Tick a lock

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7 comments on this post.
  1. Wayne:

    Recently had a discussion with old friends about some of the words we used as kids in the 1950’s growing up in New Zealand. “Tick a lock” came up and our use of it as 5-8 year olds was a promise not to cheat in “hide and seek”, you know, start searching for the others before the counting finished or “tag” somebody before they had a chance to get away in a game of, well, tag!
    As New Zealand was a very “English” country, I can only assume that these terms came from England, where most of the people who settled there, came from.
    Another word we used at the time in these games was “paxed”. This word meant, using a modern term, “time out” or “I’m not playing at the moment, pick some one else”.
    Thank you for providing an interesting web site. I hope my thoughts on these old words helps somebody.

  2. Bevan:

    “Paxed” is cool. IIRC it comes from the old habit of forcing young schoolchildren to learn Latin, in which “Pax” (see also “Pax Romana”) means “Peace” in the sense of “Cessation of Hostilities”.

    It was in print in this sense at least as far back as Kipling’s “Stalky & Co.”, where the children would call out “Pax! Pax! Make it Pax!” while being tortured or otherwise put upon.

  3. Outis:

    “Old habit of forcing”? No value judgment there, surely.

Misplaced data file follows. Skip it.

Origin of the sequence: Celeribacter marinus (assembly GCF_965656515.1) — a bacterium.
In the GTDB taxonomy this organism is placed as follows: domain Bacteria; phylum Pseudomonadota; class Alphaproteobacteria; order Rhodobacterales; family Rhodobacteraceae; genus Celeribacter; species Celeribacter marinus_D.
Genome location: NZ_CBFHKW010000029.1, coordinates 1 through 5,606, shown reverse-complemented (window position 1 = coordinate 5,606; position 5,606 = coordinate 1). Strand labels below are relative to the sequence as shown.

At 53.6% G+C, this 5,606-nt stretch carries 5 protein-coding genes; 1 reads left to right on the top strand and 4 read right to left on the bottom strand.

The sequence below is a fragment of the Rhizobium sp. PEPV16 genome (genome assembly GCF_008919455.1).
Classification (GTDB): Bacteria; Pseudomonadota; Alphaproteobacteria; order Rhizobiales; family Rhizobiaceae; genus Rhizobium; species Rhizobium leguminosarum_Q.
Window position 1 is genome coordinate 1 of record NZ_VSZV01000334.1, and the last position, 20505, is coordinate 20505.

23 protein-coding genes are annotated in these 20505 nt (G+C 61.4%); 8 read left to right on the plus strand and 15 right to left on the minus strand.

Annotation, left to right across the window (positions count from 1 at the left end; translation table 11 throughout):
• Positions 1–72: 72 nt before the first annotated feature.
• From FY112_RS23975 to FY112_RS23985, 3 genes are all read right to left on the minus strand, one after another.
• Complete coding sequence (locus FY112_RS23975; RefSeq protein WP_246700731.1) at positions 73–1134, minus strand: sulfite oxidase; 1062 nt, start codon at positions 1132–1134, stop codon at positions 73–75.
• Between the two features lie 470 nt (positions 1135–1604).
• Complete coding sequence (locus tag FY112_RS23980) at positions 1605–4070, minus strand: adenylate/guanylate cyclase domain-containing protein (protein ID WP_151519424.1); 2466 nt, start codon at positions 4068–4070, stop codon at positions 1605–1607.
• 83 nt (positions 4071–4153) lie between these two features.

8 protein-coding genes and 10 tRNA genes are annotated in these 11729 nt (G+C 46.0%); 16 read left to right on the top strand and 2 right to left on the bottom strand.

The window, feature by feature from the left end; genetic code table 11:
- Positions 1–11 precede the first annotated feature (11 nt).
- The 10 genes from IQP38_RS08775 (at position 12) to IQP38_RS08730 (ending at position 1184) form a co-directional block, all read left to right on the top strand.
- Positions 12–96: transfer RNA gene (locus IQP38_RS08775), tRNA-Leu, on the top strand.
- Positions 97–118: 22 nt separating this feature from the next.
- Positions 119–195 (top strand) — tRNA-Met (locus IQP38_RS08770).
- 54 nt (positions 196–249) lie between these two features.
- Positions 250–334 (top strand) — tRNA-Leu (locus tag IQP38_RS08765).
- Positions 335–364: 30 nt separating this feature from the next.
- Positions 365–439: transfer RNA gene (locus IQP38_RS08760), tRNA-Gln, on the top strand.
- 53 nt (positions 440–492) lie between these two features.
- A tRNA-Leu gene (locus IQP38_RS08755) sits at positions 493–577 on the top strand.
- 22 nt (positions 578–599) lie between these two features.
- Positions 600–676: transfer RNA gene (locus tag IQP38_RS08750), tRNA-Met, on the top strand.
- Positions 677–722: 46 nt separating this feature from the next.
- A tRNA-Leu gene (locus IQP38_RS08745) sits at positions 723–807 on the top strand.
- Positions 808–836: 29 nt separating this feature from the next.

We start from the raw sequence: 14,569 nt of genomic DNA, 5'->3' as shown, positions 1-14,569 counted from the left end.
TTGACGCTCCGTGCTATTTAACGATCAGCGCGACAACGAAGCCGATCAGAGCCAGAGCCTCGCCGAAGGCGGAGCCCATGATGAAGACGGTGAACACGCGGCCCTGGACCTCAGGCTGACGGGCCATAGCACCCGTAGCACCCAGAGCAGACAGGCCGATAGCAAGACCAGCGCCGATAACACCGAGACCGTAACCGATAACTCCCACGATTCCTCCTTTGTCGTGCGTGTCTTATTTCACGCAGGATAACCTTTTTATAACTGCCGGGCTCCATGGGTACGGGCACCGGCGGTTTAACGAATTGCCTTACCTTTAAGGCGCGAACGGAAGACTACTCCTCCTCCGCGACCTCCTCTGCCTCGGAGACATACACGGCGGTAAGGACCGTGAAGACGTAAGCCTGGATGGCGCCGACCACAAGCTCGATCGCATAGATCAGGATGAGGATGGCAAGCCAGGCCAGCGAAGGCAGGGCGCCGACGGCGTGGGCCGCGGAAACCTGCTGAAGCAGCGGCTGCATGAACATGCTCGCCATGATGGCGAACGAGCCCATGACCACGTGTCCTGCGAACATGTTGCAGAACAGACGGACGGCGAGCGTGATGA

4. John Magee:

    Never heard tick a lock before!! and I have been a locksmith for over 20 years! Even googled it. Google’s first result was “shut your mouth”?? Guess that is not the meaning you are looking for.
    “pick a lock” is very common. But that refers to opening it without a key.
    Thanks for making me research hahaha :)

  5. Angela:

    My grandmother told me it was like a time out or a safe place you go to in hide and seek so you were not ‘it’. Glad I am not the only one who heard of it. Yes, we live in the south.

  6. d'Arci:

    i’ve only heard it on t.v; we don’t use it in the north eastern u.s.
    aunt bee didn’t say it often, though …. BARNEY did :^)

  7. Cathy:

    Growing up in Australia in the 50s and 60s we said it all the time in our games. If we were being chased and we made it home safely we would mime shutting the door and turning the ley while saying “ticalock” to show that the bad guys were locked out. Interestingly we never locked our real doors. The town where we grew up was so safe that it wasn’t necessary.

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